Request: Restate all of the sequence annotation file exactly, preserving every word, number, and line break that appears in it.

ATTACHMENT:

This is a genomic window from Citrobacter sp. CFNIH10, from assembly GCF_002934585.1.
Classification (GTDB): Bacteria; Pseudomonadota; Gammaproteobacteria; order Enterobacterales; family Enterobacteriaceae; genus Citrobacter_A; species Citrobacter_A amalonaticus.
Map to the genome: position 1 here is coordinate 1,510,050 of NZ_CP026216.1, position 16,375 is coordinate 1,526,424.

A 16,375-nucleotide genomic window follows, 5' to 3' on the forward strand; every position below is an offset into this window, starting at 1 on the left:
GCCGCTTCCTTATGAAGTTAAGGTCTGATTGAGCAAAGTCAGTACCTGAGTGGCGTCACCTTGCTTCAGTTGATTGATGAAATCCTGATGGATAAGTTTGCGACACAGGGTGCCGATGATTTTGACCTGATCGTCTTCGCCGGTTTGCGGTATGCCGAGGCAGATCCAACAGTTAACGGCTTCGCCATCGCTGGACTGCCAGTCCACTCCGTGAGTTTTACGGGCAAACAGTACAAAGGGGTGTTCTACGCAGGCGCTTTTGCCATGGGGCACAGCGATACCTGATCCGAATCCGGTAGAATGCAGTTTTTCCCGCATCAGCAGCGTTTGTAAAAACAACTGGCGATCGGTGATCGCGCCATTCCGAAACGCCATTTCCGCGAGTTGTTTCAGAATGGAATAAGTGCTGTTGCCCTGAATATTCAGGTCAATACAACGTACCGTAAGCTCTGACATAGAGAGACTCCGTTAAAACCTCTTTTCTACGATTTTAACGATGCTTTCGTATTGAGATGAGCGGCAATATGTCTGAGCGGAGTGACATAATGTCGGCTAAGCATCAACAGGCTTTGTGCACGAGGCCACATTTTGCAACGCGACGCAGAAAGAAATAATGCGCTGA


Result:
This is a genomic window from Citrobacter sp. CFNIH10, from assembly GCF_002934585.1.
Classification (GTDB): Bacteria; Pseudomonadota; Gammaproteobacteria; order Enterobacterales; family Enterobacteriaceae; genus Citrobacter_A; species Citrobacter_A amalonaticus.
Map to the genome: position 1 here is coordinate 1,510,050 of NZ_CP026216.1, position 16,375 is coordinate 1,526,424.

A 16,375-nucleotide genomic window follows, 5' to 3' on the forward strand; every position below is an offset into this window, starting at 1 on the left:
GCCGCTTCCTTATGAAGTTAAGGTCTGATTGAGCAAAGTCAGTACCTGAGTGGCGTCACCTTGCTTCAGTTGATTGATGAAATCCTGATGGATAAGTTTGCGACACAGGGTGCCGATGATTTTGACCTGATCGTCTTCGCCGGTTTGCGGTATGCCGAGGCAGATCCAACAGTTAACGGCTTCGCCATCGCTGGACTGCCAGTCCACTCCGTGAGTTTTACGGGCAAACAGTACAAAGGGGTGTTCTACGCAGGCGCTTTTGCCATGGGGCACAGCGATACCTGATCCGAATCCGGTAGAATGCAGTTTTTCCCGCATCAGCAGCGTTTGTAAAAACAACTGGCGATCGGTGATCGCGCCATTCCGAAACGCCATTTCCGCGAGTTGTTTCAGAATGGAATAAGTGCTGTTGCCCTGAATATTCAGGTCAATACAACGTACCGTAAGCTCTGACATAGAGAGACTCCGTTAAAACCTCTTTTCTACGATTTTAACGATGCTTTCGTATTGAGATGAGCGGCAATATGTCTGAGCGGAGTGACATAATGTCGGCTAAGCATCAACAGGCTTTGTGCACGAGGCCACATTTTGCAACGCGACGCAGAAAGAAATAATGCGCTGA